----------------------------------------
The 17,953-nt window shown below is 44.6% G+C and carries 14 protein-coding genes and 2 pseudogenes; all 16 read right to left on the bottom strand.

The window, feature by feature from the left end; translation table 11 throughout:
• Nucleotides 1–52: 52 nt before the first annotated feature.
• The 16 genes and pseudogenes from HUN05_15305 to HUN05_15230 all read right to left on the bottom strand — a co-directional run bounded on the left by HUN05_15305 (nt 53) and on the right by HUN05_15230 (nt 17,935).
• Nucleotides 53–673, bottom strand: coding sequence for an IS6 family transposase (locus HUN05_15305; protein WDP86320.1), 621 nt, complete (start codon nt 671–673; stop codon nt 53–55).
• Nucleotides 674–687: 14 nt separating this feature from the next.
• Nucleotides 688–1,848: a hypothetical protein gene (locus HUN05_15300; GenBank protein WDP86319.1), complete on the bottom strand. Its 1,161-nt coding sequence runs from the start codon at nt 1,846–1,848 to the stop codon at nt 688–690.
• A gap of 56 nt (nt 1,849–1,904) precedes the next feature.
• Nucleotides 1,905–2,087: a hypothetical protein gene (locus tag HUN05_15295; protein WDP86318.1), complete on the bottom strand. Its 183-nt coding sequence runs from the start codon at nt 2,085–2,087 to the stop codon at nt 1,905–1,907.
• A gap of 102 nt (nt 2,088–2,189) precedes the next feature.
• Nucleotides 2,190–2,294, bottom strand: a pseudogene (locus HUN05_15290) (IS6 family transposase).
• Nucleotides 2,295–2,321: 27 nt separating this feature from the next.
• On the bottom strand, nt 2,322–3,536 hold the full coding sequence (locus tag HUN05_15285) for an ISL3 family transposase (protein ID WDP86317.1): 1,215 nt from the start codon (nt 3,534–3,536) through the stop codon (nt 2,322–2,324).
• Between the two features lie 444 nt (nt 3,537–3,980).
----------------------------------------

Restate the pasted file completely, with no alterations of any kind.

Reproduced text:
The 17,953-nt window shown below is 44.6% G+C and carries 14 protein-coding genes and 2 pseudogenes; all 16 read right to left on the bottom strand.

The window, feature by feature from the left end; translation table 11 throughout:
• Nucleotides 1–52: 52 nt before the first annotated feature.
• The 16 genes and pseudogenes from HUN05_15305 to HUN05_15230 all read right to left on the bottom strand — a co-directional run bounded on the left by HUN05_15305 (nt 53) and on the right by HUN05_15230 (nt 17,935).
• Nucleotides 53–673, bottom strand: coding sequence for an IS6 family transposase (locus HUN05_15305; protein WDP86320.1), 621 nt, complete (start codon nt 671–673; stop codon nt 53–55).
• Nucleotides 674–687: 14 nt separating this feature from the next.
• Nucleotides 688–1,848: a hypothetical protein gene (locus HUN05_15300; GenBank protein WDP86319.1), complete on the bottom strand. Its 1,161-nt coding sequence runs from the start codon at nt 1,846–1,848 to the stop codon at nt 688–690.
• A gap of 56 nt (nt 1,849–1,904) precedes the next feature.
• Nucleotides 1,905–2,087: a hypothetical protein gene (locus tag HUN05_15295; protein WDP86318.1), complete on the bottom strand. Its 183-nt coding sequence runs from the start codon at nt 2,085–2,087 to the stop codon at nt 1,905–1,907.
• A gap of 102 nt (nt 2,088–2,189) precedes the next feature.
• Nucleotides 2,190–2,294, bottom strand: a pseudogene (locus HUN05_15290) (IS6 family transposase).
• Nucleotides 2,295–2,321: 27 nt separating this feature from the next.
• On the bottom strand, nt 2,322–3,536 hold the full coding sequence (locus tag HUN05_15285) for an ISL3 family transposase (protein ID WDP86317.1): 1,215 nt from the start codon (nt 3,534–3,536) through the stop codon (nt 2,322–2,324).
• Between the two features lie 444 nt (nt 3,537–3,980).